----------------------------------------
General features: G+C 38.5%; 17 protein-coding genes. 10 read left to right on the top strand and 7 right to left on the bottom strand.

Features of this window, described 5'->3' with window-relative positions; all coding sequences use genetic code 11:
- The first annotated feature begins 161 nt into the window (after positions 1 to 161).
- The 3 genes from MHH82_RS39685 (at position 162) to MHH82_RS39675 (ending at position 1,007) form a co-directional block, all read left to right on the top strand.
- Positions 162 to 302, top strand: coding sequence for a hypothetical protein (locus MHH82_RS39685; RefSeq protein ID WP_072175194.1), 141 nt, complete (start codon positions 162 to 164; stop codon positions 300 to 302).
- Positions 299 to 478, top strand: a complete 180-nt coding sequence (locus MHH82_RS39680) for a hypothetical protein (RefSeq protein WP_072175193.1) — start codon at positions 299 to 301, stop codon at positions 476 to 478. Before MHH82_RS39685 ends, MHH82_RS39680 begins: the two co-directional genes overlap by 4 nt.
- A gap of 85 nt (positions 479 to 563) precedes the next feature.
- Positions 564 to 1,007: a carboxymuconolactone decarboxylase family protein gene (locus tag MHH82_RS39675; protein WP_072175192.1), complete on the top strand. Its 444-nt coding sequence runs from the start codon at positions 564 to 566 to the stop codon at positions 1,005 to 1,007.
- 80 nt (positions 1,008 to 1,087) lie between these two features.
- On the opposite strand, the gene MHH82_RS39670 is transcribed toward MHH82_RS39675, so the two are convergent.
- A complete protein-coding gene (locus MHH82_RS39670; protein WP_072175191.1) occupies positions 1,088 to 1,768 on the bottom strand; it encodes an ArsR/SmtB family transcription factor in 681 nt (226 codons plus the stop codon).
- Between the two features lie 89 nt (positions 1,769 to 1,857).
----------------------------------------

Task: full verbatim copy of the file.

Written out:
General features: G+C 38.5%; 17 protein-coding genes. 10 read left to right on the top strand and 7 right to left on the bottom strand.

Features of this window, described 5'->3' with window-relative positions; all coding sequences use genetic code 11:
- The first annotated feature begins 161 nt into the window (after positions 1 to 161).
- The 3 genes from MHH82_RS39685 (at position 162) to MHH82_RS39675 (ending at position 1,007) form a co-directional block, all read left to right on the top strand.
- Positions 162 to 302, top strand: coding sequence for a hypothetical protein (locus MHH82_RS39685; RefSeq protein ID WP_072175194.1), 141 nt, complete (start codon positions 162 to 164; stop codon positions 300 to 302).
- Positions 299 to 478, top strand: a complete 180-nt coding sequence (locus MHH82_RS39680) for a hypothetical protein (RefSeq protein WP_072175193.1) — start codon at positions 299 to 301, stop codon at positions 476 to 478. Before MHH82_RS39685 ends, MHH82_RS39680 begins: the two co-directional genes overlap by 4 nt.
- A gap of 85 nt (positions 479 to 563) precedes the next feature.
- Positions 564 to 1,007: a carboxymuconolactone decarboxylase family protein gene (locus tag MHH82_RS39675; protein WP_072175192.1), complete on the top strand. Its 444-nt coding sequence runs from the start codon at positions 564 to 566 to the stop codon at positions 1,005 to 1,007.
- 80 nt (positions 1,008 to 1,087) lie between these two features.
- On the opposite strand, the gene MHH82_RS39670 is transcribed toward MHH82_RS39675, so the two are convergent.
- A complete protein-coding gene (locus MHH82_RS39670; protein WP_072175191.1) occupies positions 1,088 to 1,768 on the bottom strand; it encodes an ArsR/SmtB family transcription factor in 681 nt (226 codons plus the stop codon).
- Between the two features lie 89 nt (positions 1,769 to 1,857).